10 Unspoken Rules of Travel You Shouldn't Break
Exploring different nations means understanding the cultural sensitivities of your host country and adopting their practices to interact respectfully with locals. Though there are some basic unspoken rules of travel that are globally recognized, others require some light research before leaving on your journey.
Greet Like a Local
Make sure you brush up on proper greetings before you land. The French give kisses on the cheek, the Japanese bow, and North Americans exchange firm handshakes. Moving in for a peck on the cheek while the other prepares to bow makes for a slightly awkward first encounter. Learn your boundaries by familiarizing yourself with the world's preferences on greeting before you arrive.
While North America practices a heavy tipping culture and a generous 15% to 20% on top of any restaurant bill is almost always expected, tipping in some countries like Japan is discouraged. In some countries, gratuity is included on restaurant bills, and in others you're expected to tip bathroom attendants but not waiters. The practice of tipping varies widely between cultures, so brush up on the appropriate way to handle the check before you leave the table.
Learn the Language
Picking up a foreign language can be a challenge, but trying to force your way through a foreign country without any attempt to use local phrases will instantly have you marked as a tourist. Learning common phrases like hello and thank you in the local lingo shows your curiosity and appreciation towards your host nation's culture. You'll likely encounter friendlier shopkeepers and waiters if you attempt a few phrases in their language, rather than just assuming they speak English.
In China, you're expected to consume your rice with a pair of chopsticks. And if you find yourself at a traditional feast in the Philippines, then a delectable smorgasbord of sticky rice, fried spring rolls, and stewed pork are served atop a communal table lined with banana leaves and devoured with just your hands. Forget the dining rules and utensils you grew up with and eat like a local by participating in their practices. Not sure what to do? Observe locals and follow their lead. Just take a quick look around at the restaurant before you dive in sans fork.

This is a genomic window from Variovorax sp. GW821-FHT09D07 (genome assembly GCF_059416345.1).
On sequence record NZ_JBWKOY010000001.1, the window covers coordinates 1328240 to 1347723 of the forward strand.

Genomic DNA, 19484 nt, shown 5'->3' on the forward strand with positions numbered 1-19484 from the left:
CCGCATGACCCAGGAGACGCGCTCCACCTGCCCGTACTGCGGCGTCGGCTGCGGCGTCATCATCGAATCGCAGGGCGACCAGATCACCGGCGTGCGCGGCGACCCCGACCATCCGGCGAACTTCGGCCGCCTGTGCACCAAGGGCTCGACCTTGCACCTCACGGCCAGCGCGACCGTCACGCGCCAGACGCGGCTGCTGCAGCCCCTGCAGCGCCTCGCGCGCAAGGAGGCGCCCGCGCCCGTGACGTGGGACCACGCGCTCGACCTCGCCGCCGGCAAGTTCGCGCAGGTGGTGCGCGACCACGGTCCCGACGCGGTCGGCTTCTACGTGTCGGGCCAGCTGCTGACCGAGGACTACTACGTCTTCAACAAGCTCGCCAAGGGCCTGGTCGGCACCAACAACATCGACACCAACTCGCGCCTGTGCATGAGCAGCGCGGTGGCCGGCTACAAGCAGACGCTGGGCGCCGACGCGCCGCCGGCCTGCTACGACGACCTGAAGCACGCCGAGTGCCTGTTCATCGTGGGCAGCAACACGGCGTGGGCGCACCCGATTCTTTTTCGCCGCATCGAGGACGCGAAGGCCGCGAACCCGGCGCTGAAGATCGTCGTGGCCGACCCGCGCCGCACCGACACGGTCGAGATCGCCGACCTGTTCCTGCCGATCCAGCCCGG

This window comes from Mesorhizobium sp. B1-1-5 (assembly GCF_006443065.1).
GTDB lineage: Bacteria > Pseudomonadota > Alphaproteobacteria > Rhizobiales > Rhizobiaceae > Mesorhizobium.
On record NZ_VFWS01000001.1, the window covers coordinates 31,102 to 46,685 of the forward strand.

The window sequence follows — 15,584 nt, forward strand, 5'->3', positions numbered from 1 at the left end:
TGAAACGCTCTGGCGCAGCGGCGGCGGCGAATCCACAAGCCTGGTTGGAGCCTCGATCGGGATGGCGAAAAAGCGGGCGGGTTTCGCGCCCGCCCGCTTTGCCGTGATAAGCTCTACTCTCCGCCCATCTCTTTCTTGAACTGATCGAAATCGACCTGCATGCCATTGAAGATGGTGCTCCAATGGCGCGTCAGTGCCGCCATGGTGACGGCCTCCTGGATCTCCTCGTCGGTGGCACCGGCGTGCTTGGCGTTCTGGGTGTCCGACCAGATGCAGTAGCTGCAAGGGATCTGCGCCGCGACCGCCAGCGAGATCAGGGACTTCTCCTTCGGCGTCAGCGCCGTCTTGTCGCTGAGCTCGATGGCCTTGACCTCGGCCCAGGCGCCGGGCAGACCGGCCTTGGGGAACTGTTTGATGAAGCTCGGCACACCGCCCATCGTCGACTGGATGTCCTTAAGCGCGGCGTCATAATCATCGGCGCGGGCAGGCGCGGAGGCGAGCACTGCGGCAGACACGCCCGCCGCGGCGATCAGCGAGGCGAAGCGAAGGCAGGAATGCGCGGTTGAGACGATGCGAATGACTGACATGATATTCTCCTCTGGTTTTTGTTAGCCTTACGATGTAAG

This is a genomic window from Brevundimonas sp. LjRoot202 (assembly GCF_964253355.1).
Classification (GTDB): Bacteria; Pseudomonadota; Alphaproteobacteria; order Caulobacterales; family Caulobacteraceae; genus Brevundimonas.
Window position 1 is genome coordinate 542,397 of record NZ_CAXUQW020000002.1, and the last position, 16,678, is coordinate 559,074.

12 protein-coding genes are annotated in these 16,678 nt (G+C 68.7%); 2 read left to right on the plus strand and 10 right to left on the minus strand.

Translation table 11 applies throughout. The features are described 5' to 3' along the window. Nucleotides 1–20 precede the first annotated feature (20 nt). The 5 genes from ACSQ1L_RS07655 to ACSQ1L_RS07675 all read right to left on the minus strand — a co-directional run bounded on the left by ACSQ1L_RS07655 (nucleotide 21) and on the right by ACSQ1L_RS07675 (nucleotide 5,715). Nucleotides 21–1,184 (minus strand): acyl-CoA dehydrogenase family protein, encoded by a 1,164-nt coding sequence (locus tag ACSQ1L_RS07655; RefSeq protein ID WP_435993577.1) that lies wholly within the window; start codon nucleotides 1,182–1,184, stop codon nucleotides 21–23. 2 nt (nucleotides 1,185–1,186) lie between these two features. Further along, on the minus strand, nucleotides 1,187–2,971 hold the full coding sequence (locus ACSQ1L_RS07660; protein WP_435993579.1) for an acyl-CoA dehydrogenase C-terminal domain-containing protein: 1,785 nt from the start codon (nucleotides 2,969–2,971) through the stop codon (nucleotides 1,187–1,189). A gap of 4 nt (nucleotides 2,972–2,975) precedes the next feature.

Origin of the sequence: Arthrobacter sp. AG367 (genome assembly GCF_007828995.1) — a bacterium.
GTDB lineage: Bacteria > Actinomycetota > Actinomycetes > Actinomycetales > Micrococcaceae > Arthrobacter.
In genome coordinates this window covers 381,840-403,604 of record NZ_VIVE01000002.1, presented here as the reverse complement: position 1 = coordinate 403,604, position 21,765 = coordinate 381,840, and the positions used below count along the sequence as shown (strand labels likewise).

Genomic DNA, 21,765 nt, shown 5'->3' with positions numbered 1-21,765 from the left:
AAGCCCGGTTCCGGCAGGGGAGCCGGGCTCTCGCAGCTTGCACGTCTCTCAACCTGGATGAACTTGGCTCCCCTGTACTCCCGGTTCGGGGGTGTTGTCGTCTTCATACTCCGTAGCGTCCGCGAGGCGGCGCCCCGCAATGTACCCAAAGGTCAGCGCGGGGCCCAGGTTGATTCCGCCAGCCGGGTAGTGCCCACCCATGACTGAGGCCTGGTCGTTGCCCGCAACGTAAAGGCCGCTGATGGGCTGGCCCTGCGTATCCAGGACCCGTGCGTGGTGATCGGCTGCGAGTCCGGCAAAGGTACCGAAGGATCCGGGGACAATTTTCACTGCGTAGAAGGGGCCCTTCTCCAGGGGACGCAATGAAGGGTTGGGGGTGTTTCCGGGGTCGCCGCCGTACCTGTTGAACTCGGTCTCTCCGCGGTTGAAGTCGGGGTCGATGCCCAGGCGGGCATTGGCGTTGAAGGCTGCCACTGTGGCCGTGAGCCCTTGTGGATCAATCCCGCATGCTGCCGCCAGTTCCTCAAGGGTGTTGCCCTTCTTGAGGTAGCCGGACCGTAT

Keep Your Socks On
The carpets of most aircrafts are deep cleaned once a month depending on the airline and have witnessed a sometimes long history of food and drink spillage. Though it may be tempting to free your feet on a long flight and walk around sockless, you might rethink that. But most importantly, keep them on for the sake of your seatmates — especially if you're prone to smelly feet.
While trapped in close quarters with other passengers on a long flight, you might find yourself craving for some human interaction. But if your seatmate has headphones on, even if they're not plugged in, it's a sign that sharing your life story is unwelcome. Also, stretching your legs out into your neighbor's space in front of you or reclining all the way back in your seat is considered rude. Don't be that person.
The Armrest Debate
Few passengers willingly seats themselves in the middle seat on a flight. The aisle seat passengers can stretch out their legs and enjoy easy access to the lavatory without having to squeeze past others, and the window seat passengers can lean on the cabin wall for a more restful nap. So if you're not stuck in the middle seat of a transatlantic flight, the least you can do is offer your armrest to the unfortunate soul squished in the middle seat for a bit of comfort on a cramped flight.
Though bargaining plays a large role in everyday life at the bustling markets and street stalls in much of Asia, Central, and South America, it's unconventional in the traditional brick-and-mortar shops of other destinations. And while the art of bargaining can be fun, many of the vendors rely on your money to support their families. Know when and how much bargaining is appropriate to avoid lowballing the locals.
Many religious places of worship have strict rules regarding visitor dress. Often, temples, churches, and mosques will require your shoulders and knees to be covered, so pack a sarong or shawl even on a warm summer day to cover up before you enter. Temples throughout Asia might also ask you to remove your shoes before entering. Even if you aren't planning to visit a place of worship, show your respect to the local culture by dressing appropriately. In more conservative destinations, opt for long and airy dresses instead of shorts and a tank top while exploring. You're in their home, after all, and showing a little respect for local customs goes a long way.
Though capturing the perfect shot of those historic temples serves as a way to preserve your journey to Japan, you will be limited to just photographing the exterior as taking photos inside Japanese temples is generally frowned upon. And though it may take away from the candidness of a moment, avid street photographers should be aware that certain cultures are more sensitive to the camera. Many local cultures believe that the lens captures the soul, so demonstrate respect by asking for permission before photographing a subject. And, of course, look where you're going before stopping in the middle of the road to whip out your selfie stick.
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